MADISON, Wis. -- There is more to beauty than meets
the stranger's eye, according to results from three
studies examining the influence of non-physical traits
on people's perception of physical attractiveness. The
results, which show that people perceive physical appeal
differently when they look at those they know versus
strangers, are published in the recently released March
issue of Evolution and Human Behavior.
In many studies evaluating physical attractiveness,
people are often shown an array of strangers' photos,
computer-generated images or line drawings and asked to
identify which ones, based on differences in physical
features, are most attractive. Results from these
studies suggest that physically attractive traits
include high degrees of bilateral facial symmetries,
such as eyes that are identical in shape and size, and
waist-to-hip ratios of 0.7 for women and 0.9 for men.
"You can find study after study that focuses on
which waist-to-hip ratios or particular facial features
people find physically attractive, and these studies
have captured popular attention," says Kevin
Kniffin, an honorary fellow in the anthropology
department at the University of Wisconsin-Madison and an
adjunct assistant professor at Binghamton University.
Kniffin co-authored the Evolution and Human Behavior
paper with David Sloan Wilson, an evolutionary biologist
at Binghamton University.
While these past studies do show which features people
find physically appealing after just a glance, they
overlook the non-physical traits that may influence a
person's perception of another's beauty over time. In
other words, people may see physical attractiveness
differently when they know that person's other
qualities, usually invisible to strangers, says Kniffin.
Pressures selecting for the influence of non-physical
traits on the perception of physical beauty have
operated across millennia. According to evolutionary
theory, many animals, including humans, are attracted to
those who are likely to increase their own fitness --
the likelihood of surviving and reproducing.
In the case of humans, "the fitness value of
potential social partners depends at least as much on
non-physical traits -- whether they are cooperative,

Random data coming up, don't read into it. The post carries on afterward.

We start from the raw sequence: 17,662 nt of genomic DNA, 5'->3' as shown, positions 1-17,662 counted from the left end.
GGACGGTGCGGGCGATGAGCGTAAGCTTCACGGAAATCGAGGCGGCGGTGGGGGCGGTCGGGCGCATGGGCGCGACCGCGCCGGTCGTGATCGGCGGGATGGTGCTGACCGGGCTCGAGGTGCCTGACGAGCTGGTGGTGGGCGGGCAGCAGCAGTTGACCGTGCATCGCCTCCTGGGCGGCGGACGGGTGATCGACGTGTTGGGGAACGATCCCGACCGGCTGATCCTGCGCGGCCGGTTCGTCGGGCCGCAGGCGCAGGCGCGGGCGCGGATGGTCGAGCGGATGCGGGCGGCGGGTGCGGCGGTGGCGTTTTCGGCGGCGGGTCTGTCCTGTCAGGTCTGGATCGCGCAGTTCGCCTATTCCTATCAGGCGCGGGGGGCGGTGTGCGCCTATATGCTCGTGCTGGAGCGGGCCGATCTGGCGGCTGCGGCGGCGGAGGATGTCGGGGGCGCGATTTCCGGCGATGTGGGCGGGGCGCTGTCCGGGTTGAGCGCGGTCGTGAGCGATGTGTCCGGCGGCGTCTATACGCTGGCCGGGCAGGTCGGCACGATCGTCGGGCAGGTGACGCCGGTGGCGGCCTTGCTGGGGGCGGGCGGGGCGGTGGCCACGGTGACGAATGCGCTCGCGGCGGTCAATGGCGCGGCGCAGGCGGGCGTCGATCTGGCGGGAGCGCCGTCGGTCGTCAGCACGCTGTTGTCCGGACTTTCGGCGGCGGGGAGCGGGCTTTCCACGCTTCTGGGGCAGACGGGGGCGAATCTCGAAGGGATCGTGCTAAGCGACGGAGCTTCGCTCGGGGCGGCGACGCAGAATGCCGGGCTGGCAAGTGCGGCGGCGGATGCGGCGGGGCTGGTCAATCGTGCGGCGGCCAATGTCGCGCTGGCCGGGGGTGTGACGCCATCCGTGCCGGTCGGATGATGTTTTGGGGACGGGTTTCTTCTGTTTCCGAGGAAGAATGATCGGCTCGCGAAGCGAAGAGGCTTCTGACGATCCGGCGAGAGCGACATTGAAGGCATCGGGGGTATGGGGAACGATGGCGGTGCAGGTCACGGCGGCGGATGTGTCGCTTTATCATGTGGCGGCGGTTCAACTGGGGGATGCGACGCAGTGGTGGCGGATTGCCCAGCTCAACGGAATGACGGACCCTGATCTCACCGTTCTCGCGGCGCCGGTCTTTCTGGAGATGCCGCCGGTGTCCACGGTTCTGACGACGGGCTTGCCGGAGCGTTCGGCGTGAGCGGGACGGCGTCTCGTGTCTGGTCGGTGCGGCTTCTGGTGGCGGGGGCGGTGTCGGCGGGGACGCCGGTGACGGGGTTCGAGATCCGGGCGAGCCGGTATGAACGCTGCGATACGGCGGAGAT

dependable, brave, hardworking, intelligent and so on --
as physical factors, such as smooth skin and symmetrical
features," says Wilson. "It follows that
non-physical factors should be included in the
subconscious assessment of beauty."
To systematically consider the influence of
non-physical traits on how people who are familiar with
each other perceive physical appeal, Kniffin and Wilson
conducted three studies of beauty involving people who
know each other and people who don't. For all studies,
the participants were asked to rate physical
attractiveness and non-physical traits such as liking,
respect and talent. Strangers rated only physical
In the first study, the participants rated people
photographed in high school yearbooks, including one
that belonged to each participant. In the second,
members of a college sports team, as well as strangers,
rated each team member. Finally, students in a summer
archaeological excavation course rated each other on the
first day of class and six weeks later at the end of the
course. "In each case, non-physical traits known
only to familiars, such as how much the person was
liked, respected and contributed to shared goals, had a
large effect on the perception of physical
attractiveness that was invisible to the
strangers," says Wilson.
Each study provided an illustrative example of this
finding. For instance, one middle-aged subject who had
not seen the familiar person photographed in the
yearbook for decades responded with absolute disgust
when she recalled the person's character and described
that person as ugly. In the sports team study, team
members considered the slacker to be ugly and one of the
leaders to be physically attractive, while strangers,
blind to the members' relative contributions, rated them
as equally attractive on the basis of photographs. And,
after six weeks of working together on an archaeological
dig, students' perception of physical attractiveness
changed based on interactions during the course.
In a world where people are bombarded with messages
about physical attractiveness from magazines, television
and advertisements, the researchers say their results
point to the influence of other traits on people's
perception of physical beauty. Kniffin adds that he
hopes these findings may encourage the consumers of this
information to rethink the value of cosmetic surgery,
especially if it involves risk.
At the end of their paper, the researchers offer this
beauty tip: "If you want to enhance your
physical attractiveness, become a valuable social
Look at what that did for Abraham Lincoln.
"During his lifetime, he was regarded as so ugly
that he once quipped, 'If I were two-faced, do you think
I would be wearing this one?'" says Wilson.
"Yet his physical features have become beloved, not
because of their physical qualities per se, but because
of what they stand for."